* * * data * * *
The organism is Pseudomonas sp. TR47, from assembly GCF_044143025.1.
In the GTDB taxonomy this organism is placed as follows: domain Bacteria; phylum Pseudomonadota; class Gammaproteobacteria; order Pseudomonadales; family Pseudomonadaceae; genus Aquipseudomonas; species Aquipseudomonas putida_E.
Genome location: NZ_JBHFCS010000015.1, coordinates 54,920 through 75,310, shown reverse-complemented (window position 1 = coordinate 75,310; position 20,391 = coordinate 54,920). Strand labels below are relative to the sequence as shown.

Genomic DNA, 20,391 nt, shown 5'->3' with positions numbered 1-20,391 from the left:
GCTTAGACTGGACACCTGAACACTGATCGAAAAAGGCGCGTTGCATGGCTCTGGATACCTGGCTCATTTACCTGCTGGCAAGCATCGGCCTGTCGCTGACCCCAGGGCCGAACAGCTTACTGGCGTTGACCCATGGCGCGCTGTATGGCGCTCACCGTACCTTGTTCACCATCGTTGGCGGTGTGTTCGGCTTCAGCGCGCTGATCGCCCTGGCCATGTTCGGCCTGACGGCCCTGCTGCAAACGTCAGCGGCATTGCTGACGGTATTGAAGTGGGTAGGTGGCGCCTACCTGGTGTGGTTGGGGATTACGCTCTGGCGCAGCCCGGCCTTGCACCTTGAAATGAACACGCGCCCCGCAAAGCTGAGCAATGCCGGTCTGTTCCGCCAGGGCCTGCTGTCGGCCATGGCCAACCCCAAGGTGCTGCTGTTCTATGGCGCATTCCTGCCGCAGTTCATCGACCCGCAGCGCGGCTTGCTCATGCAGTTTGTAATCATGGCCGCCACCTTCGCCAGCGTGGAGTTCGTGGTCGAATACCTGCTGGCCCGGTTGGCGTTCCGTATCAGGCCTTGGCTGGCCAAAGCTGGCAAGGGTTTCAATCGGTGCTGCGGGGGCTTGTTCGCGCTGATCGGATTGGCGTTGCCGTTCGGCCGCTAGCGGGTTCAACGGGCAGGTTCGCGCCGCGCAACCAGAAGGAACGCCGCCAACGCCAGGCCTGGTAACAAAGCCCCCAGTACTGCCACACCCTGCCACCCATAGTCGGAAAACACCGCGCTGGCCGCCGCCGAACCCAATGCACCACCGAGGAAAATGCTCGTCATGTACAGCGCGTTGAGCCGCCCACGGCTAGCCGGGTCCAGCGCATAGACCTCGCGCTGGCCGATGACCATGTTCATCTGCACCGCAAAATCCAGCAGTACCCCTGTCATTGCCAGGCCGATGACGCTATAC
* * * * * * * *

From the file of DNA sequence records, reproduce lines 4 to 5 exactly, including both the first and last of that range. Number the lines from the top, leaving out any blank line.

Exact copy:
Genomic DNA, 20,391 nt, shown 5'->3' with positions numbered 1-20,391 from the left:
GCTTAGACTGGACACCTGAACACTGATCGAAAAAGGCGCGTTGCATGGCTCTGGATACCTGGCTCATTTACCTGCTGGCAAGCATCGGCCTGTCGCTGACCCCAGGGCCGAACAGCTTACTGGCGTTGACCCATGGCGCGCTGTATGGCGCTCACCGTACCTTGTTCACCATCGTTGGCGGTGTGTTCGGCTTCAGCGCGCTGATCGCCCTGGCCATGTTCGGCCTGACGGCCCTGCTGCAAACGTCAGCGGCATTGCTGACGGTATTGAAGTGGGTAGGTGGCGCCTACCTGGTGTGGTTGGGGATTACGCTCTGGCGCAGCCCGGCCTTGCACCTTGAAATGAACACGCGCCCCGCAAAGCTGAGCAATGCCGGTCTGTTCCGCCAGGGCCTGCTGTCGGCCATGGCCAACCCCAAGGTGCTGCTGTTCTATGGCGCATTCCTGCCGCAGTTCATCGACCCGCAGCGCGGCTTGCTCATGCAGTTTGTAATCATGGCCGCCACCTTCGCCAGCGTGGAGTTCGTGGTCGAATACCTGCTGGCCCGGTTGGCGTTCCGTATCAGGCCTTGGCTGGCCAAAGCTGGCAAGGGTTTCAATCGGTGCTGCGGGGGCTTGTTCGCGCTGATCGGATTGGCGTTGCCGTTCGGCCGCTAGCGGGTTCAACGGGCAGGTTCGCGCCGCGCAACCAGAAGGAACGCCGCCAACGCCAGGCCTGGTAACAAAGCCCCCAGTACTGCCACACCCTGCCACCCATAGTCGGAAAACACCGCGCTGGCCGCCGCCGAACCCAATGCACCACCGAGGAAAATGCTCGTCATGTACAGCGCGTTGAGCCGCCCACGGCTAGCCGGGTCCAGCGCATAGACCTCGCGCTGGCCGATGACCATGTTCATCTGCACCGCAAAATCCAGCAGTACCCCTGTCATTGCCAGGCCGATGACGCTATAC